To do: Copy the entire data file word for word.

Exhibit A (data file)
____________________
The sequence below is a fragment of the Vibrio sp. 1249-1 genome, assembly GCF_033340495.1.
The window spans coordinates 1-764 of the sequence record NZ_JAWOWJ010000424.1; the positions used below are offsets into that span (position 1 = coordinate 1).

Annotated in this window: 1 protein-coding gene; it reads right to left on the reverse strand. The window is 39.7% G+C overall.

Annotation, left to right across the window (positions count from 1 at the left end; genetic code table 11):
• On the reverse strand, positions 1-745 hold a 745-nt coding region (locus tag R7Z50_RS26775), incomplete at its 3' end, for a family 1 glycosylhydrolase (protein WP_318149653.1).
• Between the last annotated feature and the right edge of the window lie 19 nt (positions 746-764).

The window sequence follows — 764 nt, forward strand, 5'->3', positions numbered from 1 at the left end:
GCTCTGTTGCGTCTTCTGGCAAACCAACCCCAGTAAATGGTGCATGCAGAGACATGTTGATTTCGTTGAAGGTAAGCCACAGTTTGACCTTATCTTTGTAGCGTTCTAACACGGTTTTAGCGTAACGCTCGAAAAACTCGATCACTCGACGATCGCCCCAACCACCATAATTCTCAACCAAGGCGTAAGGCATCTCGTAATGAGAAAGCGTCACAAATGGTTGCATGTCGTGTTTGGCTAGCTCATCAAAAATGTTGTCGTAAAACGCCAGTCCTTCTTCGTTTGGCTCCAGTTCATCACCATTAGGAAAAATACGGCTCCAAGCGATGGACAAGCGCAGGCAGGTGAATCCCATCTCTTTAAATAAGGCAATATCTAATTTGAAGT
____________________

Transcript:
The sequence below is a fragment of the Vibrio sp. 1249-1 genome, assembly GCF_033340495.1.
The window spans coordinates 1-764 of the sequence record NZ_JAWOWJ010000424.1; the positions used below are offsets into that span (position 1 = coordinate 1).

Annotated in this window: 1 protein-coding gene; it reads right to left on the reverse strand. The window is 39.7% G+C overall.

Annotation, left to right across the window (positions count from 1 at the left end; genetic code table 11):
• On the reverse strand, positions 1-745 hold a 745-nt coding region (locus tag R7Z50_RS26775), incomplete at its 3' end, for a family 1 glycosylhydrolase (protein WP_318149653.1).
• Between the last annotated feature and the right edge of the window lie 19 nt (positions 746-764).

The window sequence follows — 764 nt, forward strand, 5'->3', positions numbered from 1 at the left end:
GCTCTGTTGCGTCTTCTGGCAAACCAACCCCAGTAAATGGTGCATGCAGAGACATGTTGATTTCGTTGAAGGTAAGCCACAGTTTGACCTTATCTTTGTAGCGTTCTAACACGGTTTTAGCGTAACGCTCGAAAAACTCGATCACTCGACGATCGCCCCAACCACCATAATTCTCAACCAAGGCGTAAGGCATCTCGTAATGAGAAAGCGTCACAAATGGTTGCATGTCGTGTTTGGCTAGCTCATCAAAAATGTTGTCGTAAAACGCCAGTCCTTCTTCGTTTGGCTCCAGTTCATCACCATTAGGAAAAATACGGCTCCAAGCGATGGACAAGCGCAGGCAGGTGAATCCCATCTCTTTAAATAAGGCAATATCTAATTTGAAGT